Compassionate Gold Coast has been working hard to plant the seeds of compassion, and what better way than to start with the next generation. A recent project involved 11 high schools on the Gold Coast, where students were asked to brainstorm answers to the question, ‘What would it mean to be a compassionate Gold Coast?’ Issues such as homelessness, poverty, domestic violence and cultural cohesiveness were discussed. Groups were then asked to pick one issue and report back in three months as to ‘what would your school do?’

Margaret Hepworth, peace educator, facilitated discussions with students, using illustrations from her book, ‘The Gandhi Experiment: Teaching Our Teenagers to Become Global Citizens’. Each school that took part was presented with a copy of the book.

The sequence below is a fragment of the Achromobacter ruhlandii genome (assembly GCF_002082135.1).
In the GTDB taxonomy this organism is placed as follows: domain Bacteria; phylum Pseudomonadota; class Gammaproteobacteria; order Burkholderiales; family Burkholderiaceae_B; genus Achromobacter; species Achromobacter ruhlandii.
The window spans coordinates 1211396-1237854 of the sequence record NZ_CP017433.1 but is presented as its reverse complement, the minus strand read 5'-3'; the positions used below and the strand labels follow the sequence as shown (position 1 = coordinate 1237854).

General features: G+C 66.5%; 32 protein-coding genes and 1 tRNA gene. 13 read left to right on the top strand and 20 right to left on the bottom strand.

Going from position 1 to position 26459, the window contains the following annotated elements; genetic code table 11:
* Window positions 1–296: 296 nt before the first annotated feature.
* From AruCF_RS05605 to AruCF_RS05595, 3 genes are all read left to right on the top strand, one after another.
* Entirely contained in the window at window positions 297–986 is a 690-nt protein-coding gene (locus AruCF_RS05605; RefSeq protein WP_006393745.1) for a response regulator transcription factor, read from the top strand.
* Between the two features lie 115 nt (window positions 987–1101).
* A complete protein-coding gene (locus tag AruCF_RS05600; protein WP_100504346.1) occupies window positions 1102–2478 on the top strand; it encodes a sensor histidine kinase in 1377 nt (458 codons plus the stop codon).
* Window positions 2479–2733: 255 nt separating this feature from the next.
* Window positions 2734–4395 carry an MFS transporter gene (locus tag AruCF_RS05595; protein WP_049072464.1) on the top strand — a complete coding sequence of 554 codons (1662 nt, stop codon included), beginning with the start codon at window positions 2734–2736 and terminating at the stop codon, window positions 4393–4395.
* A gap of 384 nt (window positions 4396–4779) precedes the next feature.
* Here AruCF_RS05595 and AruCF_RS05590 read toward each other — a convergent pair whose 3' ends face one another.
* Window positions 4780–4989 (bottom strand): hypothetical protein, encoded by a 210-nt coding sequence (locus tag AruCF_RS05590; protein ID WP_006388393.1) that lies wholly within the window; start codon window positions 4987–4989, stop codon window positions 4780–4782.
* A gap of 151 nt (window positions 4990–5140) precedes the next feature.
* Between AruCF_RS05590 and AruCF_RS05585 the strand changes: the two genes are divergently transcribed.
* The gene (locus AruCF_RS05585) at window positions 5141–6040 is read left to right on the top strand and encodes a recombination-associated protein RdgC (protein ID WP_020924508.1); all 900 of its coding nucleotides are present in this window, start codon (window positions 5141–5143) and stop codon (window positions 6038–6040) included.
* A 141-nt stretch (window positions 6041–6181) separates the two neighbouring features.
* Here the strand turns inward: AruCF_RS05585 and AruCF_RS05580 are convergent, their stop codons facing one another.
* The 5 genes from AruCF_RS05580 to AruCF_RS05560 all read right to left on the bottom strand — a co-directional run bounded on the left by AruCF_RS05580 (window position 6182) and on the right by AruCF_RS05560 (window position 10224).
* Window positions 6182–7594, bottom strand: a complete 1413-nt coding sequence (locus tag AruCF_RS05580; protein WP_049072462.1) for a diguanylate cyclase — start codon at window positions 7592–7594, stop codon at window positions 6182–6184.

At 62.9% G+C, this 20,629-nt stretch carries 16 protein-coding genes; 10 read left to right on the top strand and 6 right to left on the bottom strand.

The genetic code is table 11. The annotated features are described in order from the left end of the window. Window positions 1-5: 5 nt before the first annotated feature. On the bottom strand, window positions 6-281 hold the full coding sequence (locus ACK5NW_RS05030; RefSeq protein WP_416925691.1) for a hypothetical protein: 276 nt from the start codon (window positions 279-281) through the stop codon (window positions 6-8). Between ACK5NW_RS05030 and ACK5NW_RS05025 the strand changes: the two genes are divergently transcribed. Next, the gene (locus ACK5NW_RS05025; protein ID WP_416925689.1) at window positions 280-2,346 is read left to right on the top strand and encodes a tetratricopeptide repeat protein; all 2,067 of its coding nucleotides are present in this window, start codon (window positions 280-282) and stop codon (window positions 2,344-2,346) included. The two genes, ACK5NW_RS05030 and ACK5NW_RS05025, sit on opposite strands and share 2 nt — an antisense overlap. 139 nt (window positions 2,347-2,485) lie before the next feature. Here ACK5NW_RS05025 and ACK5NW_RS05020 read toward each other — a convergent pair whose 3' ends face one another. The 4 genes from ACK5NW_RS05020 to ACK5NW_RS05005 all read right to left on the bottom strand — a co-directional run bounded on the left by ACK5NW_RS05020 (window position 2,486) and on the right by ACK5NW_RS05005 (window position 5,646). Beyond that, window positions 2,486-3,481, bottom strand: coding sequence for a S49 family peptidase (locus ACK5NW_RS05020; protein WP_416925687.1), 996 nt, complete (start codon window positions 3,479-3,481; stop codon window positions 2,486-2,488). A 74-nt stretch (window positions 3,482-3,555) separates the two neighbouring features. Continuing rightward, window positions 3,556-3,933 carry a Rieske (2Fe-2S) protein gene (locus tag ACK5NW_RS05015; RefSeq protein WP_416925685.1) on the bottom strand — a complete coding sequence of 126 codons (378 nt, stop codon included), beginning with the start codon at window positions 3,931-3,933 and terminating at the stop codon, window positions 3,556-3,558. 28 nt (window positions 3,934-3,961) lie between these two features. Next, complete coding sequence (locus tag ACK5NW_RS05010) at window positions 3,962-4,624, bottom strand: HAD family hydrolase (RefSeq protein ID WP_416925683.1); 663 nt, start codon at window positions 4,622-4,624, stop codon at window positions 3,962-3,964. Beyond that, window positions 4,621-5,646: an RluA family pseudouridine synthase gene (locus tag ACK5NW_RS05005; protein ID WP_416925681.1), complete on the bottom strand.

Peace educator Margaret Hepworth presents students with a copy of ‘The Gandhi Experiment’

Students reported back with a variety of plans to address these issues. These included film festivals to showcase films on compassion, a multi-cultural week to help international students settle in better, positive relationship days, and a mental health expo to spread awareness of mental illness. These projects are currently being implemented with the guidance and support of Compassionate Gold Coast. The project also resulted in representatives from four high schools making a presentation to the mayor about what they would like implemented in their city. The idea they jointly put forward was the setting up of ‘Friendly Fridges’ whereby fresh food could be left in a place that would be accessible to people in need. With the mayor's approval, this is currently being implemented within the high school community with the help of school canteens, parents and friends.